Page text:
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AirTouch to Buy US West Wireless Unit

Telecom: Deal is worth $5.7 billion in stock and debt. Previous joint pact means customers will see little change.

January 30, 1998|KAREN KAPLAN | TIMES STAFF WRITER

Six months after calling off another merger agreement, AirTouch Communications said Thursday it will acquire the U.S. wireless business of US West Media Group for $5.7 billion in stock and debt.

The deal will boost AirTouch's customer base by more than 2.2 million to 6.2 million subscribers of its cellular and personal communication services, or PCS, second only to AT&T. US West Media Group will be able to exit the domestic wireless business and focus on providing high-capacity data-network services over cable and wireless services overseas.

Customers of both companies are unlikely to notice any difference, since the two have operated their U.S. cellular businesses jointly since 1994. AirTouch and US West Media Group had tried to formally merge in April in a $5-billion, tax-free stock swap known as a Morris Trust transaction. That deal was called off in August after Congress closed that tax loophole and declined to give the two companies an exemption.

The new deal calls for AirTouch to give US West Media Group about $1.6 billion in dividend-bearing preferred stock and about $2.7 billion in common stock, and to assume $1.4 billion in US West Media Group debt. The exact number of shares involved will depend on the price of AirTouch common stock in the 30 days before the deal is closed in mid-1998.

"With this acquisition, AirTouch casts a strong vote of confidence in our industry's future and reinforces our commitment to wireless," said Sam Ginn, chairman and chief executive of San Francisco-based AirTouch.

Chuck Lillis, president and chief executive of US West Media Group, said the deal will let his company "focus our resources on our core businesses" without a major tax bill. The Englewood, Colo.-based firm will be able to delay paying taxes until it sells its AirTouch shares.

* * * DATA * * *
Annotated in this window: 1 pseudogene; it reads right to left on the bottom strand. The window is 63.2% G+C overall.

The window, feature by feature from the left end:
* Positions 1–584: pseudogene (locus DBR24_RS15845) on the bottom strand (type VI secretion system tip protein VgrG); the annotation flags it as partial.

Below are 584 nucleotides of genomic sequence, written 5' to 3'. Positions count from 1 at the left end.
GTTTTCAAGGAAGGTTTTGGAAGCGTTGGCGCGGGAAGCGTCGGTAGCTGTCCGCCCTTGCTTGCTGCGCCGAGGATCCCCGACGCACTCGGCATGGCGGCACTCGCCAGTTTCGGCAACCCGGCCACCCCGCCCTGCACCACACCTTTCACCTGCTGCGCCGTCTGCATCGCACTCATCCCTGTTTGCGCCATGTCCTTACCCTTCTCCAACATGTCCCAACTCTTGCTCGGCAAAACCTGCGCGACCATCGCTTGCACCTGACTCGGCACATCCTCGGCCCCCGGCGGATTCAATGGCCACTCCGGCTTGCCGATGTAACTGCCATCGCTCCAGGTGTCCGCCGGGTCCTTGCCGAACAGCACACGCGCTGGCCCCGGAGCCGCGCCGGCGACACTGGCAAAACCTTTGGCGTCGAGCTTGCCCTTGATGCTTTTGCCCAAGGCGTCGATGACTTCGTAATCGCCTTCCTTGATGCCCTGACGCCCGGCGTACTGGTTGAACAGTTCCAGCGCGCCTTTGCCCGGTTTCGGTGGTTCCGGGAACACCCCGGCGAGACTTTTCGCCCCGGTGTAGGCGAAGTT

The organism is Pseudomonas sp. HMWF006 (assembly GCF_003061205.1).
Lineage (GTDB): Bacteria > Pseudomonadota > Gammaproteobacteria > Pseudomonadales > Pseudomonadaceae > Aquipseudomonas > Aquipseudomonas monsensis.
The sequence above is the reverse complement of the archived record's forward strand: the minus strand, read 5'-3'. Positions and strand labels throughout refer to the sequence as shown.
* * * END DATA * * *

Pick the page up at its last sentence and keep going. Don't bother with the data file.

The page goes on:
Analysts said the new structure is beneficial for both sides. Because AirTouch's stock has risen 80% since the first deal was announced, AirTouch can afford to increase the value of the deal while issuing fewer shares.

US West Media Group--which will change its name this fall to MediaOne Group, the brand name it uses for its cable business--will get an additional $700 million for its domestic wireless properties and still have flexibility to leverage the AirTouch stock to help finance other ventures, said David Freedman, a managing director at Bear, Stearns & Co. in New York.

"This deal is a win-win-win," said David Otto, a telecommunications analyst with Edward Jones in St. Louis. "AirTouch will get final and full control over those [wireless] properties; Media Group can start focusing on cable TV, and customers are going to win because both companies will be much more in tune with the products that they're selling."

On the New York Stock Exchange Thursday, shares in US West Media Group rose $1.81 to close at $29, while AirTouch stock fell 69 cents to close at $44.25. When the original deal was announced in April, AirTouch was trading at $24.50 a share.

The two companies joined forces in July 1994 to become a national player in the wireless business. US West's cellular operation, NewVector Group, has been using the AirTouch Cellular brand name for more than a year. The companies also share a 50% stake in PrimeCo Personal Communications, which offers digital PCS services. AirTouch will now be half-owner of PrimeCo, which is also half-owned by Bell Atlantic.

US West Media Group still serves 1.5 million wireless subscribers in Europe and Asia, and analysts speculate that in the future, the company might sell that business to AirTouch as well.

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